What’s the most subversive Christmas scene in movie history? Hint: It provided the world with one of its best, if saddest, Christmas songs.
“Meet Me in St. Louis” is not a Christmas picture per se, though you will usually find Turner Classic Movies airing the film either Christmas Eve, Christmas Day, or the day after Christmas. The inclusion of Judy Garland singing “Have Yourself a Merry Little Christmas” no doubt is responsible for this association.
What sets “Meet Me in St. Louis” apart from other movies that aren’t about Christmas but do include a Christmas song is that the song is essential for the emotional drive and thematic underpinning of the movie. The song also launches a scene of almost unbelievable horror that sets a standard for subversion in glossy Hollywood musicals.
“Meet Me in St. Louis” also includes a Halloween scene in addition to its Christmas scene, but the subversion begins with the Christmas sequence actually winding up more horrific than the admittedly tense and diabolical Halloween scenes. The treatment of both holidays is pretty rough emotionally. Scary rough. The anxiety of a family at odds with the direction of their lives and the very times in which they live comes through loud and clear in the Christmas scene especially.
If you have never watched “Meet Me in St. Louis,” you might be surprised by the raw emotional tenor attached to such a sweetly heartbreaking song. “Have Yourself a Merry Little Christmas” falls just short of being as plaintive as “Somewhere Over the Rainbow,” but whereas that ballad precedes a wish-fulfillment fantasy in which everyone gets what they dream of, Garland’s song in “Meet Me in St. Louis” instigates a nightmarish world of repressed Freudian anger bubbling directly to the surface.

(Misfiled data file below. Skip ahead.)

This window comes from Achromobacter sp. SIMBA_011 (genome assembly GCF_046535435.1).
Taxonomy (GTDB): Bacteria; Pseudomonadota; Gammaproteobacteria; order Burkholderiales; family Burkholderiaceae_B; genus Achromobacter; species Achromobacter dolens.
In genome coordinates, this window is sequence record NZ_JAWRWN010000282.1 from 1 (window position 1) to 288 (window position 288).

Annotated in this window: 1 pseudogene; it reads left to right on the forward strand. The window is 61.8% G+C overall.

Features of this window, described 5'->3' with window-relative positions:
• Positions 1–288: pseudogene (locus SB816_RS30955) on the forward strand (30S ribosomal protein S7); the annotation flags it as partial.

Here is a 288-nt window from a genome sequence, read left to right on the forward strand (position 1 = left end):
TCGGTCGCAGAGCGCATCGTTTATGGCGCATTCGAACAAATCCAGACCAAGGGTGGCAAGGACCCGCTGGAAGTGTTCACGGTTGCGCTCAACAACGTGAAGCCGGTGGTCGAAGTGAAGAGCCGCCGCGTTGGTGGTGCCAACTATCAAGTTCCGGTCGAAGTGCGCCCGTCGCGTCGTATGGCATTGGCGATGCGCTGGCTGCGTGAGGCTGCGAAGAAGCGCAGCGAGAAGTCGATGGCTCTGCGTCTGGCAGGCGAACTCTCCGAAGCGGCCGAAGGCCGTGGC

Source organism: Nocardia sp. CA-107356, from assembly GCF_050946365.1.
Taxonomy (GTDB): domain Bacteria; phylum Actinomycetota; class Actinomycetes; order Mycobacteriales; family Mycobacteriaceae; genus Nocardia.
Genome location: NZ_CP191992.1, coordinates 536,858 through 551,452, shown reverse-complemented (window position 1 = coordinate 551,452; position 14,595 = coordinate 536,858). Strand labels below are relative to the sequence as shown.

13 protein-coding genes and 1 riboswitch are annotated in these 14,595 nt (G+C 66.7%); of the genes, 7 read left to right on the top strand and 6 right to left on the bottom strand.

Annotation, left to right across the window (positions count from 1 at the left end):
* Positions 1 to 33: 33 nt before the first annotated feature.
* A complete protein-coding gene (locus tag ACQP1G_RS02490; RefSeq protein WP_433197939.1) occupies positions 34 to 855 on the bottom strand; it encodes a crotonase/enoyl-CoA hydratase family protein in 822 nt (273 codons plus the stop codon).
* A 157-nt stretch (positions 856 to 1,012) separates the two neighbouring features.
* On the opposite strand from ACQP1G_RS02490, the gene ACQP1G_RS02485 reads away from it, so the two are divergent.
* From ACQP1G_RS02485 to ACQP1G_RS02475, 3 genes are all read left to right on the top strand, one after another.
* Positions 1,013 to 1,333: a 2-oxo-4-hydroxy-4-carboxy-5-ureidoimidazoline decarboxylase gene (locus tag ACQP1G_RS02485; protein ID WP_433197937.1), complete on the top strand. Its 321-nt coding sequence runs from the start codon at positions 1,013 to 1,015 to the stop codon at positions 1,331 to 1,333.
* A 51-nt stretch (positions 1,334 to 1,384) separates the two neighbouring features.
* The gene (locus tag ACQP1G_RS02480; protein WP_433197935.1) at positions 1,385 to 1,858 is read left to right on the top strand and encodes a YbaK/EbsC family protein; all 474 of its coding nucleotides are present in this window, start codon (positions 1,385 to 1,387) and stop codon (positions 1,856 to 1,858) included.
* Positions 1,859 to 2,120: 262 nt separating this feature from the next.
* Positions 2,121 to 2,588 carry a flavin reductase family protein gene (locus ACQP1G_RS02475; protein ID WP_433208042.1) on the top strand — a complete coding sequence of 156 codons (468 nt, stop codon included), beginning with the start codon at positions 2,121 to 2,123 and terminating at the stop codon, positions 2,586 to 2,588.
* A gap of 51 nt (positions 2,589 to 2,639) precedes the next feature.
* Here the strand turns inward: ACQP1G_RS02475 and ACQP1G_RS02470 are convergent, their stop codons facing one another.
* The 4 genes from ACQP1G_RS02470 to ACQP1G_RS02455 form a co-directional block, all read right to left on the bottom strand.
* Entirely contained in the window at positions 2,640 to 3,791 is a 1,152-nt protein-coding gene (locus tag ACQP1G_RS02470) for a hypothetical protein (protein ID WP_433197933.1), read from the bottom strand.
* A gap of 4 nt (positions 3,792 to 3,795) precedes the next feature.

Garland’s younger sister decapitates the father figure in snowman form that presides over an entire snowman family representing her siblings, parents, and extended familial members. A Christmas song filled with the dream of a lighthearted escape from troubles that are miles away would ideally result in a scene of family togetherness, perhaps around a roaring fire with yuletide log as everybody raises a glass of eggnog into the air to celebrate the season. That is what you expect.
“Meet Me in St. Louis” delivers something else entirely. The song spurs an act of rage and violence that is incredibly and palpably at odds with the carefully constructed feeling of Christmas cheer that precedes it in an extended Christmas ball sequence. That act of rage is an offense against the patriarchal order that has endowed itself with absolute authority.
Have yourself a merry little Christmas? In this world that becomes not a dream of escape but a command from the central power of family, nation, and world. Have yourself a merry little Christmas! Now!!
Instead, however, that command is transformed into open rebellion. Tootie’s symbolic decapitation extends beyond the representational removal of the head of the father figure to become a Freudian act of castration. That Freudian imagery ultimately mirrors the actual castration of the power base of the father who gives into matriarchal demands and gives up his dream of moving to New York to stay in St. Louis until, in his words, “we rot.”
And with that one single show of force against a snowman, “Meet Me in St. Louis” provides the most subversive Christmas scene in movie history.